I still can't bring myself to say "tweet" with a straight face.
Of all the emasculating words most grown men would prefer not to utter, "tweet" falls somewhere between "frolic" and "frisky." Or "twubs" and "twitturly," to name two cousins of tweet.
For anyone still confused, to tweet is to post a 140-character message via the Web site Twitter. It's best described as a brief text message that goes out to 10, 100 or 1,000 people at once. The range of content runs from, well, get a Twitter account and you'll see for yourself.
Some log their daily doings, from bathing Chihuahuas to fixing Ramen noodles. Others post links to stories and videos. And a few put up nothing themselves but follow closely those who do.
For certain demographics — students, media, anyone under the age of 30 — tweeting is inescapable. My friends tweet and seem peeved if I don't keep up. Newspapers and TV stations, including the Columbia Missourian, now tweet their stories. My group project for a research class I'm taking is — you guessed it — analyzing the effects of tweets. A course in online video that I took earlier this summer required tweeting from day one.
A professor of mine last semester joked that he liked to tweet with himself. I used to think text messages were solely for 12-year-olds and that MySpace accounts were for indie bands and child molesters. Since becoming a student again, however, I've joined the tech-savvy masses who latch on to every computer application that can be morphed into a verb. As in, "Do you Facebook ... ?" "Do you bing ... ?" "Do you tweet ... ?"
Many celebrities tweet, from Ashton Kutcher to Margaret Cho, and I confess to following at least a few of them. President Obama tweets, as do other politicians, either directly or through their staffers. Tweeting is already included in many a job description.
Before hyping tweets as the next big breakthrough, however, it's worth noting that less than half of new users keep their accounts after the first month. The first few Twitter reports I heard leaned toward the negative. Hip-hop artist Kanye West threw a tantrum because someone was impersonating him with tweets; Holly Robinson Peete was recently criticized for tweeting flippant remarks in regard to the death of former NFL player Steve McNair.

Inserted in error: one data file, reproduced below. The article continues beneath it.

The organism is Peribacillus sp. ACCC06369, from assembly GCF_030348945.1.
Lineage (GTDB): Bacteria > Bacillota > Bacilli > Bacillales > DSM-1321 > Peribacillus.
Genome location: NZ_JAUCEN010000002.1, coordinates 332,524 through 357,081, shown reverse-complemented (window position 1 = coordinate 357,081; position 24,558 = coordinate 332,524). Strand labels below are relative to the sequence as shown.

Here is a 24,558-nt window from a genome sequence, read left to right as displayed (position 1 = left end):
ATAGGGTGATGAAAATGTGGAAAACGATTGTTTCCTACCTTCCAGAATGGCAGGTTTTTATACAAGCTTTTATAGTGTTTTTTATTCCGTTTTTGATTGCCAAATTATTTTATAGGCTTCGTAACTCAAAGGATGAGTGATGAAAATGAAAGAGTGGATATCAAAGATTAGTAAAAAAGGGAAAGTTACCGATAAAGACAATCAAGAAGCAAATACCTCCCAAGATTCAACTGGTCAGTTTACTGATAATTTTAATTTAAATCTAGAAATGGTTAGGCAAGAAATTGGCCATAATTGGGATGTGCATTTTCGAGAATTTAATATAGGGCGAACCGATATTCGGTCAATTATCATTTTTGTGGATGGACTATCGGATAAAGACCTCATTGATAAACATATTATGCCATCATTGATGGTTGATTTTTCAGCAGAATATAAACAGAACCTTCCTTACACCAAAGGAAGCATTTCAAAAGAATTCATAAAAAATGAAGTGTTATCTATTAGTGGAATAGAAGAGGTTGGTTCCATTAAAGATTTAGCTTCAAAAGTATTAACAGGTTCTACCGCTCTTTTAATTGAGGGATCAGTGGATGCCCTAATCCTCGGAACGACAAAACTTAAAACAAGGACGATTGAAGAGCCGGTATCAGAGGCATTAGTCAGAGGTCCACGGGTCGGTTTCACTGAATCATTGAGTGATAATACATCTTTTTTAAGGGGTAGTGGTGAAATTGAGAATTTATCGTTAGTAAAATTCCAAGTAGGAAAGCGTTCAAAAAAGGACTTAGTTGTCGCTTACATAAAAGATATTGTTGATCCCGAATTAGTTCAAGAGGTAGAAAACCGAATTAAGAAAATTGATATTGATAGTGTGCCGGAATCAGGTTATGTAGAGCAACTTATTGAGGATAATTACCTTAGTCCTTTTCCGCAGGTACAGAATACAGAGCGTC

So far the most worthy tweets have come from Iran of all places, where a questionable election spurred protesters to tweet as a means of circumventing state-controlled media; and from Michael Jackson, when the rush to get out information led followers to first learn of his death via tweets.
Who could have seen those coming? At MU I hear a pep talk every so often lauding Twitter and other high-tech tools as the wave of the future, while making excuses for the fact that few have managed to turn a dime from tweeting, blogging or anything else in the same food group. Or to put it in grad-school speak, tweeting is not yet a "profit-driven model."
Twitter might eventually prove its staying power, or it might fade away in favor of a newer, spiffier fad. It doesn't take a schoolmarm to point out that you shouldn't tweet anything you don't want splattered across the front pages of a newspaper, since that's pretty much what tweeting is. Last week I tweeted a story I wrote. To my surprise, the one person who tweeted back to say she enjoyed it doesn't read newspapers, or hardly any other media. But she tweets.
Brian Jarvis is a journalism graduate student at MU.